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Javascript: I have a custom right-click menu but still want the spellcheck!

Is there a JS property or command to see if a word is underlined in red (ie. needs to be spellchecked) in Firefox?

Ideally, for sample code it would be like... if I right click on a word the is underlined in red it will alert:

//watches for right click action
if(firefox.isUnderlinedForSpellcheck == true) {
  //display firefox spellcheck menu
} else {
  //perform my action
}

Anyone have any thoughts?

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marked as duplicate by Crescent Fresh, marcgg, Brandon, Powerlord, John Rasch Sep 11 '09 at 20:29

This question has been asked before and already has an answer. If those answers do not fully address your question, please ask a new question.

    
    
In FireFox 3 (at least), holding the Ctrl key while pressing the right mouse button shows the original context menu, including spelling corrections. But I guess not many users are aware of this. –  Ber Nov 3 '09 at 15:33
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3 Answers 3

I don't think that you can since it's browser specific. You can use a second spellchecker and then it's most likely they will both find the same errors.

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This is the answer: do not try to create your own custom context menu on a web site. Nobody likes them.

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3  
-1 This is a GREAT comment, but it is not an answer. If the OP gives up on the right click idea, might there still be a reason to work out the stated problem? –  David Berger Sep 11 '09 at 16:56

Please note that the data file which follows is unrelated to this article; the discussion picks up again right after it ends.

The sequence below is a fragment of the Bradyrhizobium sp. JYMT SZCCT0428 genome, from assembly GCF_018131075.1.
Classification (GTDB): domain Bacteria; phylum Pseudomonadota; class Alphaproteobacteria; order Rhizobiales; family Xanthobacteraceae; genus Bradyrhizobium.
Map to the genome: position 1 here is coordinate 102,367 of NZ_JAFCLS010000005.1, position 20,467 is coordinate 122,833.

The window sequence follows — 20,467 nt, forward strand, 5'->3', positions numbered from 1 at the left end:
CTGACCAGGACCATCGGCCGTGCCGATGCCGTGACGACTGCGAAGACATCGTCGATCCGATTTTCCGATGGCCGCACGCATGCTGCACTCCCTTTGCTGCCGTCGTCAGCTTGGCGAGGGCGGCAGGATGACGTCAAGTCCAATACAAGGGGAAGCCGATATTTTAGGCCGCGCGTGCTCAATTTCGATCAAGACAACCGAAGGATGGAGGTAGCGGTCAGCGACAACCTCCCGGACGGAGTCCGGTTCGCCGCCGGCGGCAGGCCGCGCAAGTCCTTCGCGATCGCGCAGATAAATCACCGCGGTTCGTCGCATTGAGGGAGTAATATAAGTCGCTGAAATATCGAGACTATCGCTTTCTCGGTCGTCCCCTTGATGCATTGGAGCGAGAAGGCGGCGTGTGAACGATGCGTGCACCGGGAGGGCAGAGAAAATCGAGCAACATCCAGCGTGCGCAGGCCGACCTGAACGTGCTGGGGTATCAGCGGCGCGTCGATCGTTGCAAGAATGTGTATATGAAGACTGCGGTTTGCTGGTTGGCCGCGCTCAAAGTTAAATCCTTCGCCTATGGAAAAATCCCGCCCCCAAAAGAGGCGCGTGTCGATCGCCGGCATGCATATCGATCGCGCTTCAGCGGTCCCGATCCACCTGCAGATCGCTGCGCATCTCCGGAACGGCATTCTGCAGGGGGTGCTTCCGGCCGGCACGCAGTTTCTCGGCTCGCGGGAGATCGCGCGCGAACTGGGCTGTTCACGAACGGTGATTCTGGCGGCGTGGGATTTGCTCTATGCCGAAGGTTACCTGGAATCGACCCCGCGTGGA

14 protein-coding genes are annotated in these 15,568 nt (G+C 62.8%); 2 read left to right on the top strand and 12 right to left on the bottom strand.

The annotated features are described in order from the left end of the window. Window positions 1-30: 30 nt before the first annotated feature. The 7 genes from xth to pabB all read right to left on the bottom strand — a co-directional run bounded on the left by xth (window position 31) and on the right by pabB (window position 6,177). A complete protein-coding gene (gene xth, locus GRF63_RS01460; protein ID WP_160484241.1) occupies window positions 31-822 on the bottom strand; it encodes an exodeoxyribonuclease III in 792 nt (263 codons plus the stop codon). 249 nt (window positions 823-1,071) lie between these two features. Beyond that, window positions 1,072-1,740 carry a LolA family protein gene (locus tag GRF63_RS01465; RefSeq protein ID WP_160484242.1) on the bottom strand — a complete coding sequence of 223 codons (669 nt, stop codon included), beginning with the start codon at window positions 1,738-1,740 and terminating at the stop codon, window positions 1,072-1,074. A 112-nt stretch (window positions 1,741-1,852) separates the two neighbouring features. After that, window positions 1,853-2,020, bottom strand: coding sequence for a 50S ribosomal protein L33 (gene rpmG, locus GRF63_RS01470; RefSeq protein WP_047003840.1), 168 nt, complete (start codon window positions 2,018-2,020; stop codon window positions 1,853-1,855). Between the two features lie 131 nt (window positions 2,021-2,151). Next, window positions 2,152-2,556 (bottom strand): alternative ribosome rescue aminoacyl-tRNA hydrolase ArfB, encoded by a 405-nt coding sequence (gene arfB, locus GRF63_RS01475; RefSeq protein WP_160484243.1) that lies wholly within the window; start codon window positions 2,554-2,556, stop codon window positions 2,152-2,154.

I don't mind that you -1 my answer, but understand that I have been down the road of creating custom context menus. I implemented some a few years ago (to help the user), and I had to remove them a year later after so many users complained. And I am certain that is why he is asking this question (he doesnt want his custom menu to override the browser spell checker). –  Josh Stodola Sep 11 '09 at 18:37
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Josh Stodola is right. You are trying to get back functionality that you turned off by having a custom right-click handler. If you drop this handler, then Firefox behaves in the way that its users expect it to.

Most browser users (especially Firefox users) don't expect your application's functionality to come from the context menu. You are doing them a disservice by putting it there. They expect browser functionality (not page-specific functionality) to come from the context menu--and you are hiding it from them.

You would be better off to place these menu items directly on your page (with appropriate icons or whatever, of course). This is how the Web works. This is how people expect it to work.

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